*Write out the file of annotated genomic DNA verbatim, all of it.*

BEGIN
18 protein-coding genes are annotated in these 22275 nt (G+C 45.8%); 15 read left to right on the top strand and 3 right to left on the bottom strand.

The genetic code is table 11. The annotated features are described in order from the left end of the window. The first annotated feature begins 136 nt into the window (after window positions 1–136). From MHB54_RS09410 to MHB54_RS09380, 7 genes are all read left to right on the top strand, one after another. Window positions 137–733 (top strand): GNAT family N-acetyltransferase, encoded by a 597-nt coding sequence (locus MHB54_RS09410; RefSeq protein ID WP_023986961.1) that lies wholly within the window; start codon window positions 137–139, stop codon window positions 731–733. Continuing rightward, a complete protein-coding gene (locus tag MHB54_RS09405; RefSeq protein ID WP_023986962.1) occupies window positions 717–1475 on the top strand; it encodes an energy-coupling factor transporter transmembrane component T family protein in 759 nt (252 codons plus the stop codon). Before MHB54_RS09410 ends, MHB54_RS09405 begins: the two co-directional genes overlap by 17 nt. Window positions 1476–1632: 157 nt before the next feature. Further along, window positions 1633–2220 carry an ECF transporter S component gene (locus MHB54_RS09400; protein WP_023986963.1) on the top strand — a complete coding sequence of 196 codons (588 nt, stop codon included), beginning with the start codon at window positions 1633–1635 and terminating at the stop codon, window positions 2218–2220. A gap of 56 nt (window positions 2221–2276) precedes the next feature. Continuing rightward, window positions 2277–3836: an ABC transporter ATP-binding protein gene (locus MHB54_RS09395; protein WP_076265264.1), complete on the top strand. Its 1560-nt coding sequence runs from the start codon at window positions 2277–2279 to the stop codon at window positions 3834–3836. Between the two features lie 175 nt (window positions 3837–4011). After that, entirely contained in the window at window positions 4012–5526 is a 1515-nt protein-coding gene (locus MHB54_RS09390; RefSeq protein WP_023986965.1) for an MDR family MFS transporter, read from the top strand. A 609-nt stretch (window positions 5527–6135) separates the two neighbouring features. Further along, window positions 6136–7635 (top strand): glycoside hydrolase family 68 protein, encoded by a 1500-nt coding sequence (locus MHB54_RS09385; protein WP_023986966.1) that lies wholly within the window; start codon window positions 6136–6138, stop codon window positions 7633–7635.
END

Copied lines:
18 protein-coding genes are annotated in these 22275 nt (G+C 45.8%); 15 read left to right on the top strand and 3 right to left on the bottom strand.

The genetic code is table 11. The annotated features are described in order from the left end of the window. The first annotated feature begins 136 nt into the window (after window positions 1–136). From MHB54_RS09410 to MHB54_RS09380, 7 genes are all read left to right on the top strand, one after another. Window positions 137–733 (top strand): GNAT family N-acetyltransferase, encoded by a 597-nt coding sequence (locus MHB54_RS09410; RefSeq protein ID WP_023986961.1) that lies wholly within the window; start codon window positions 137–139, stop codon window positions 731–733. Continuing rightward, a complete protein-coding gene (locus tag MHB54_RS09405; RefSeq protein ID WP_023986962.1) occupies window positions 717–1475 on the top strand; it encodes an energy-coupling factor transporter transmembrane component T family protein in 759 nt (252 codons plus the stop codon). Before MHB54_RS09410 ends, MHB54_RS09405 begins: the two co-directional genes overlap by 17 nt. Window positions 1476–1632: 157 nt before the next feature. Further along, window positions 1633–2220 carry an ECF transporter S component gene (locus MHB54_RS09400; protein WP_023986963.1) on the top strand — a complete coding sequence of 196 codons (588 nt, stop codon included), beginning with the start codon at window positions 1633–1635 and terminating at the stop codon, window positions 2218–2220. A gap of 56 nt (window positions 2221–2276) precedes the next feature. Continuing rightward, window positions 2277–3836: an ABC transporter ATP-binding protein gene (locus MHB54_RS09395; protein WP_076265264.1), complete on the top strand. Its 1560-nt coding sequence runs from the start codon at window positions 2277–2279 to the stop codon at window positions 3834–3836. Between the two features lie 175 nt (window positions 3837–4011). After that, entirely contained in the window at window positions 4012–5526 is a 1515-nt protein-coding gene (locus MHB54_RS09390; RefSeq protein WP_023986965.1) for an MDR family MFS transporter, read from the top strand. A 609-nt stretch (window positions 5527–6135) separates the two neighbouring features. Further along, window positions 6136–7635 (top strand): glycoside hydrolase family 68 protein, encoded by a 1500-nt coding sequence (locus MHB54_RS09385; protein WP_023986966.1) that lies wholly within the window; start codon window positions 6136–6138, stop codon window positions 7633–7635.